Since its introduction back in 1996, the theory test has been through plenty of changes. This year, meanwhile, saw the coronavirus pandemic bring about some fairly seismic shifts to pretty much all aspects of daily life. So, how much did it affect the theory test?
Fortunately, having taken a theory test both before and after the pandemic, I’m able to shed some light on this with first-hand info. I’ll detail my experience taking the theory test under the current rules, and contrast it with the situation before COVID.
Before I begin, I will clarify that this is my personal experience. Nonetheless, it’s likely that test centres across the country will follow much the same procedure.
Theory tests before and after COVID-19
Full disclosure: when it comes to the theory test, this wasn’t my first rodeo. In fact, I first took my theory test back in February 2018. Though I passed first time, I had less luck with the practical test. After two failed attempts in May and June 2018, I made the mistake of putting off more driving lessons until it was too late.
February 2020 rolled around and my theory test pass certificate expired. Within a few weeks, of course, the world changed dramatically, with the UK plunged into lockdown—and driving very much off the table.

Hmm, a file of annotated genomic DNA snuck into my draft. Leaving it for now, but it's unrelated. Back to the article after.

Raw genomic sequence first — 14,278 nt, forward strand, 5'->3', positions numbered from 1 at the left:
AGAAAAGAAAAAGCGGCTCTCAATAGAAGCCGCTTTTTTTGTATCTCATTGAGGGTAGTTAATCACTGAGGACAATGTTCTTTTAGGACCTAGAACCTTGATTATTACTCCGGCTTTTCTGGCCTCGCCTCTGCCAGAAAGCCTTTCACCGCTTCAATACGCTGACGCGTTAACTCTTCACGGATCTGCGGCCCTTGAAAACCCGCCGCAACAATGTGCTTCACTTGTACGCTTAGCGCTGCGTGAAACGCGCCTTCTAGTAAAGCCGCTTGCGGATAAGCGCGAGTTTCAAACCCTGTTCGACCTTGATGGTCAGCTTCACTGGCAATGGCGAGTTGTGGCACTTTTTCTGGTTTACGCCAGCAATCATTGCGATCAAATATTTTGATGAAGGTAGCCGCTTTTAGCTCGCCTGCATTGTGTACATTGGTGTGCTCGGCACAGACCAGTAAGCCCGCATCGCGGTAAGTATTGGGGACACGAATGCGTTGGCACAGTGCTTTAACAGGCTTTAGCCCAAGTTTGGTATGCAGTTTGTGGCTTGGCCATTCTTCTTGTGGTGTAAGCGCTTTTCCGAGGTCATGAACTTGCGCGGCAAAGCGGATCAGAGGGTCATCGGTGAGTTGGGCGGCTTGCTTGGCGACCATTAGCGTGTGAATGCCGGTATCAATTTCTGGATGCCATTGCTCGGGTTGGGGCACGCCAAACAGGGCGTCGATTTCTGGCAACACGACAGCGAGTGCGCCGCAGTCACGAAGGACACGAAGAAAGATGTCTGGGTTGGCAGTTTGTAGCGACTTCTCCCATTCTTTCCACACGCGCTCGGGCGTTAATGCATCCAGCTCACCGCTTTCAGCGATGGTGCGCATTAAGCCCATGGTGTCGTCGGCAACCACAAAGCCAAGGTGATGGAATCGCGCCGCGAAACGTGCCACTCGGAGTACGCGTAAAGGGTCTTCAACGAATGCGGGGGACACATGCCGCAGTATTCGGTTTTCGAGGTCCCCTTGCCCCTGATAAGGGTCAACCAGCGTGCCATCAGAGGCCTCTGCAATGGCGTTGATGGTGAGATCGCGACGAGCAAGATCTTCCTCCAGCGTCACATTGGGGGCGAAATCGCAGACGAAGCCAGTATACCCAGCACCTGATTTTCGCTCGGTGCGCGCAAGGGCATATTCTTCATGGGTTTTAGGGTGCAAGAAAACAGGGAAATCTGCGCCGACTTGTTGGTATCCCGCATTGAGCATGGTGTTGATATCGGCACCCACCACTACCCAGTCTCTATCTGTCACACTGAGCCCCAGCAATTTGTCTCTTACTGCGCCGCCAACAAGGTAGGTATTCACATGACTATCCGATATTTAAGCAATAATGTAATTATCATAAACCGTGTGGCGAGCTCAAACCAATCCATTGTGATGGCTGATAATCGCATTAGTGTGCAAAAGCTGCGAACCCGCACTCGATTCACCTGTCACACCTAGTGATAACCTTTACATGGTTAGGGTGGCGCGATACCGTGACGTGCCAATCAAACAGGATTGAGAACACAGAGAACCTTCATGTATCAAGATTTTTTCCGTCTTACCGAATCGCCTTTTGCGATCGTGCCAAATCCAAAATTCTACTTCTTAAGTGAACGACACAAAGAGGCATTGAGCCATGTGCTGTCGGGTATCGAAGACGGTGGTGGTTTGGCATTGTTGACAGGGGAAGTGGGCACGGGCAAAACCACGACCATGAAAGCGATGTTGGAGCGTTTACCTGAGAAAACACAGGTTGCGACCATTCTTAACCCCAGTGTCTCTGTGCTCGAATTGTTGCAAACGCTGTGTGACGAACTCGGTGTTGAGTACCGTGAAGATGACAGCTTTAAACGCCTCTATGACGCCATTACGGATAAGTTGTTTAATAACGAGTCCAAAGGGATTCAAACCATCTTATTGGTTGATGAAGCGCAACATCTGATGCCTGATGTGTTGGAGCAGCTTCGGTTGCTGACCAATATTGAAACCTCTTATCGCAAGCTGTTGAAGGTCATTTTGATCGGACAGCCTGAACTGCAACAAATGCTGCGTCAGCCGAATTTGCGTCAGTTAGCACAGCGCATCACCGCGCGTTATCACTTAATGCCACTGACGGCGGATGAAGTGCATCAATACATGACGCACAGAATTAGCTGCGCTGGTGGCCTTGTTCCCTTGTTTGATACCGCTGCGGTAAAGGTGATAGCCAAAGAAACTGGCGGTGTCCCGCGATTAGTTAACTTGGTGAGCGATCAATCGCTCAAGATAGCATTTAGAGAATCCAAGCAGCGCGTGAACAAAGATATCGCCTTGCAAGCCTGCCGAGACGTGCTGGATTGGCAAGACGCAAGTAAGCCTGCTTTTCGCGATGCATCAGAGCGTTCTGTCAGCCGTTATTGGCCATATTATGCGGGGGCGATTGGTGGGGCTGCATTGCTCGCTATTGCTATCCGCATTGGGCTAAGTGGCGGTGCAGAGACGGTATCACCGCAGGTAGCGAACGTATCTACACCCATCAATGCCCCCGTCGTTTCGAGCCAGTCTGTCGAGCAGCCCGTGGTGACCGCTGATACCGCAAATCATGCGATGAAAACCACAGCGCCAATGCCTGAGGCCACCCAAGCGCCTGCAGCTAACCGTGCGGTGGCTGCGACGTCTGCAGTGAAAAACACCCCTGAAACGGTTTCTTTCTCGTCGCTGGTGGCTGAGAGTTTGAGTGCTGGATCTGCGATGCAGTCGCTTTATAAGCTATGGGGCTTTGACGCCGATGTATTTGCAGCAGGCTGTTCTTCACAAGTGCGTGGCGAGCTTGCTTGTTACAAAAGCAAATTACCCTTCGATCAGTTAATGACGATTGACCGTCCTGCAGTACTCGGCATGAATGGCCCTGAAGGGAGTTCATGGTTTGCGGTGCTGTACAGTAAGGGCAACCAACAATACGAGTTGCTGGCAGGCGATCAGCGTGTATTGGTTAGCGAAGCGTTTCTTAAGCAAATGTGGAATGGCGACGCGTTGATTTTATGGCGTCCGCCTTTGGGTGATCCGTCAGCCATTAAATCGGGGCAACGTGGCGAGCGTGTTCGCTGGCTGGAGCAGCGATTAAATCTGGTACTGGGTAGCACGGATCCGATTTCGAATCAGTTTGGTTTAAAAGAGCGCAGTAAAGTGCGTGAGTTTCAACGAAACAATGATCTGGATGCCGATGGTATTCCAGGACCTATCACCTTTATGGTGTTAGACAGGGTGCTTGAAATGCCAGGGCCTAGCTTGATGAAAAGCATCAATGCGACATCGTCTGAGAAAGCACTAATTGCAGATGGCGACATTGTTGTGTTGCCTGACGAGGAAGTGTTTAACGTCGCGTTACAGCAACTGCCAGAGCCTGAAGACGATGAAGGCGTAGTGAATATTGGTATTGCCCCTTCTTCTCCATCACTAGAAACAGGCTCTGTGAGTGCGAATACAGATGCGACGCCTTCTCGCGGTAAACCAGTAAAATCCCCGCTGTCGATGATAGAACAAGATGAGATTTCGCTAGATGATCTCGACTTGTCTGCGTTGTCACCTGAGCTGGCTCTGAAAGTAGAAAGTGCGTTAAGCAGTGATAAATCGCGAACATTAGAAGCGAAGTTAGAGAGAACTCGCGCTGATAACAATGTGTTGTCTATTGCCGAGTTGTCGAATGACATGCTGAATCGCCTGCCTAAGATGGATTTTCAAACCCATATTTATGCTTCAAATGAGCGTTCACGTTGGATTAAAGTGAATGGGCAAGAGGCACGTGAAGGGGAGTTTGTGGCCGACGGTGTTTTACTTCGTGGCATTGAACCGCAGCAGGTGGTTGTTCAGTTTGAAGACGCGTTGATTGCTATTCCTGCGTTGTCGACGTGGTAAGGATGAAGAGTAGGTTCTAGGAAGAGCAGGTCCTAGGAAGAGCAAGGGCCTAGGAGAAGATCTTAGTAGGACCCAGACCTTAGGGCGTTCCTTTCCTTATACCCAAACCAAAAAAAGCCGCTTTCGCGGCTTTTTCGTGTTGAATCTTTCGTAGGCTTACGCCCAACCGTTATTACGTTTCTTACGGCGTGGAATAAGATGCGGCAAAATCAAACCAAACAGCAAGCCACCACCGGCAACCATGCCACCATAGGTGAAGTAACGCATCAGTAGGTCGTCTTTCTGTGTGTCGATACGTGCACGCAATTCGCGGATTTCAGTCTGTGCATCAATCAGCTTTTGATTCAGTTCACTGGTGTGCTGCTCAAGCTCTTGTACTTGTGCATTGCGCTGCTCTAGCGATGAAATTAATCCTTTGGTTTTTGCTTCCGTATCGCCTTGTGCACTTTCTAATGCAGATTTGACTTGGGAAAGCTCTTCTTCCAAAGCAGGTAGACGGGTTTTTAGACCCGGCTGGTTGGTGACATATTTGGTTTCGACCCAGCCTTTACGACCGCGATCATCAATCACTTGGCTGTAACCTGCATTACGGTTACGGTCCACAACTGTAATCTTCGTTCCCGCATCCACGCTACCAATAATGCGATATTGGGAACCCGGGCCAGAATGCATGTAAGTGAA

As someone who’s definitely been bitten by the travel bug, months spent in the confines of my apartment left me wanting to explore. So, when restrictions started to ease, I jumped at the chance to get out and about to the countryside close to my home in Salford.
In the past, I was fairly happy to rely on public transport to get me from A to B. However, with reduced services, extra precautions to take, and the prospect of spending hours in close proximity to countless others, I grew weary of bus and train travel quite quickly.
I decided it was about time to get back on that horse and restart my driving journey. The first step, of course, was to take the theory test—but how would it go?
Theory test during COVID-19: how it worked
Before the test
Before taking the test, there was a potential hurdle: booking it. With the reopening of the practical test booking system devolving into chaos, you may expect there to have been difficulties making an appointment here. Fortunately, this wasn’t the case. Booking a theory test was seamless, with nary a queue in sight.
After a couple of weeks’ wait (and plenty of revision!), test morning rolled around. Licence in hand (well, in pocket) and face mask on, I headed down to the Salford test centre.
The first step was signing in—after waiting in line 2 metres behind another candidate. To sign in, I showed my provisional by putting it up against a perspex screen for the examiner to view. I confirmed my name, address and the type of test I was there to take, and briefly lowered my mask so that the staff member could see my face.
The administrator then handed me a sheet with the rules for the test to read while I waited. She also gave me a locker key (with a wooden spoon attached) to store my belongings, and asked me to show her that my mobile was switched off and that I had nothing in my pockets.